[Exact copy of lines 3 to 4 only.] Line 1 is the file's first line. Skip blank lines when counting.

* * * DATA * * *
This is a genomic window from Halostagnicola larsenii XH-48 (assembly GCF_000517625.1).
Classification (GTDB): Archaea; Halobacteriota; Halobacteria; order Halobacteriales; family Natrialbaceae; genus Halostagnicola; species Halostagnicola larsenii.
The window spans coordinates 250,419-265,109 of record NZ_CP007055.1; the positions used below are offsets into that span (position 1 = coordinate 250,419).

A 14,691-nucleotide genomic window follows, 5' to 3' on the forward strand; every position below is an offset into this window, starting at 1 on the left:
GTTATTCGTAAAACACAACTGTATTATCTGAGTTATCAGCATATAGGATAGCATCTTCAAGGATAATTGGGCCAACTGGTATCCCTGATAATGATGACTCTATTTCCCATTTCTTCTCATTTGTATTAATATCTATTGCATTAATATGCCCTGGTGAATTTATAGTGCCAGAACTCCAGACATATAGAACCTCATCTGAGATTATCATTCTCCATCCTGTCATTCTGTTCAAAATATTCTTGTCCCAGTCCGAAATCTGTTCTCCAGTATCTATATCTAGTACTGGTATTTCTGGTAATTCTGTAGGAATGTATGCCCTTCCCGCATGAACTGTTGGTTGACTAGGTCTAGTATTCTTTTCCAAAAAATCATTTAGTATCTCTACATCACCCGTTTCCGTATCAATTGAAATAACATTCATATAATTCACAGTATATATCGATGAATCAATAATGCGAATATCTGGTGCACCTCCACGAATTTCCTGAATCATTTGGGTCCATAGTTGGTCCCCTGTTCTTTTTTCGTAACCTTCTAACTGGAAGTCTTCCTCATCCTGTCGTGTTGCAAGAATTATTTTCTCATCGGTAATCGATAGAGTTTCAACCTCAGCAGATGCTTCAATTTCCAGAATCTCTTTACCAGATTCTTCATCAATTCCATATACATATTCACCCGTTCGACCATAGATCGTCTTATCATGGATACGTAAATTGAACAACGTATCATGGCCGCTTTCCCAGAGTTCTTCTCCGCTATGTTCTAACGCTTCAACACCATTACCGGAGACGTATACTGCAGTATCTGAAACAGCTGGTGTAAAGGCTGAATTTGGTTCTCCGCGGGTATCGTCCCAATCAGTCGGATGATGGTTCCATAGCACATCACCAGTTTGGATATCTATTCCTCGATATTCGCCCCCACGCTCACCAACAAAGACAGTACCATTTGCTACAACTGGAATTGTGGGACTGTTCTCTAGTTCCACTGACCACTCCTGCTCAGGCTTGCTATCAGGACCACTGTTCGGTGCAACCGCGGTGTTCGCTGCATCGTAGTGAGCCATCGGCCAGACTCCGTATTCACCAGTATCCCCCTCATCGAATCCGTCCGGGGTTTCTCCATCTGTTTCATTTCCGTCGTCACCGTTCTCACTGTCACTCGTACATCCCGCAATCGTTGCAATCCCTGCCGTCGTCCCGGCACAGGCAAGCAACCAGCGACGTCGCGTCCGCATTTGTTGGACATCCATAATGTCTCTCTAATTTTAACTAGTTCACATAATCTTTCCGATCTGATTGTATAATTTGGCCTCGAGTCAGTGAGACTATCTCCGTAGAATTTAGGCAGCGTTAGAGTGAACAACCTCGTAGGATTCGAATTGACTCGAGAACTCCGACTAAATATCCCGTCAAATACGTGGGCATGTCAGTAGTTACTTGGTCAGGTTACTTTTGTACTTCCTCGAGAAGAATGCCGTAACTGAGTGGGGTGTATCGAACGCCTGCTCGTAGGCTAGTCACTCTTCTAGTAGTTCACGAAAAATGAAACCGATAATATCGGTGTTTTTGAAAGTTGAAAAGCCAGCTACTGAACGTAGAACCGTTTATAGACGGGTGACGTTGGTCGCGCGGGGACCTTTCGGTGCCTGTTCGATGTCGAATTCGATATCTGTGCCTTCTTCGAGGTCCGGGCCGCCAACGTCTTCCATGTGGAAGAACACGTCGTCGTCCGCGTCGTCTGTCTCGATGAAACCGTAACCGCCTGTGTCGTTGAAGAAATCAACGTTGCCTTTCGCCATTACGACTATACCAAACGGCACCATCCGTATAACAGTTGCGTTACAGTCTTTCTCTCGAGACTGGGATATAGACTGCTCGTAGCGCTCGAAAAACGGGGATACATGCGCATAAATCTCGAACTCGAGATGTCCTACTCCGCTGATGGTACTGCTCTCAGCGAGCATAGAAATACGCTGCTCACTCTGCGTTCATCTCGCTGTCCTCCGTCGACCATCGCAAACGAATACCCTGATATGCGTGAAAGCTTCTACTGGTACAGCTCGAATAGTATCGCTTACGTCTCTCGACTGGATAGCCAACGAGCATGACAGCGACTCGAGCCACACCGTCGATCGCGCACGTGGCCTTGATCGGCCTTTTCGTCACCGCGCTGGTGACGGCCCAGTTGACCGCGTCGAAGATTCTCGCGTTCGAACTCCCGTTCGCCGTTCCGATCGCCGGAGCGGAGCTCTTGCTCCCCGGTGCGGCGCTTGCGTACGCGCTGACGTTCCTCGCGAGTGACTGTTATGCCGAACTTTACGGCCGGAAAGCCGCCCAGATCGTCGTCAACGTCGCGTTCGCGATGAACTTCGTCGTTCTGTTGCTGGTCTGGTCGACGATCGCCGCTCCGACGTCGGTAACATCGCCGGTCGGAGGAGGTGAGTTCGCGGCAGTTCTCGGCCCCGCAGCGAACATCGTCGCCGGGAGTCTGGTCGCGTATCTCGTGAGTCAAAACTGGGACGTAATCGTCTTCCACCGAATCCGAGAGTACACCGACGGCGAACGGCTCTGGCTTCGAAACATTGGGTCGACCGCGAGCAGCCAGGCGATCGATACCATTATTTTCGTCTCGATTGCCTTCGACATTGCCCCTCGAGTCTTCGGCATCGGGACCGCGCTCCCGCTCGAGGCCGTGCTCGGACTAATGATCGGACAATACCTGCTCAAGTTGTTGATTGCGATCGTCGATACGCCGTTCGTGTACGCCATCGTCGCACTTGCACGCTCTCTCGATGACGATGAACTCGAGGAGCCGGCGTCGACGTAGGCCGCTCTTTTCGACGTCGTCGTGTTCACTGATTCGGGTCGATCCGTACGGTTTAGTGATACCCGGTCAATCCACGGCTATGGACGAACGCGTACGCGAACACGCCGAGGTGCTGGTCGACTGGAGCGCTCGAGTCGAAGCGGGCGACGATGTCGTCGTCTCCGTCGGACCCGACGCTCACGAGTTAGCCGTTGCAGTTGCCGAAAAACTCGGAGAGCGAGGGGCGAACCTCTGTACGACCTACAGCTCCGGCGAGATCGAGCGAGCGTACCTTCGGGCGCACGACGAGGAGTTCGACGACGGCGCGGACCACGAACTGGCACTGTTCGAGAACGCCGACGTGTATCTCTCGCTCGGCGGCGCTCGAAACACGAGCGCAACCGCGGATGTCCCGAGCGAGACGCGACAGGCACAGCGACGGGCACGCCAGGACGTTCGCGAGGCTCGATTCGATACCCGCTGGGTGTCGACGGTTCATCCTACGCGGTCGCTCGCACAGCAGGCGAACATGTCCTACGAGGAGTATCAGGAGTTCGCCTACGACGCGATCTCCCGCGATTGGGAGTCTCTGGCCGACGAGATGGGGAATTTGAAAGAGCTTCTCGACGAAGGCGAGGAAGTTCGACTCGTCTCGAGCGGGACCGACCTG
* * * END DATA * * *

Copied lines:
The window spans coordinates 250,419-265,109 of record NZ_CP007055.1; the positions used below are offsets into that span (position 1 = coordinate 250,419).

A 14,691-nucleotide genomic window follows, 5' to 3' on the forward strand; every position below is an offset into this window, starting at 1 on the left: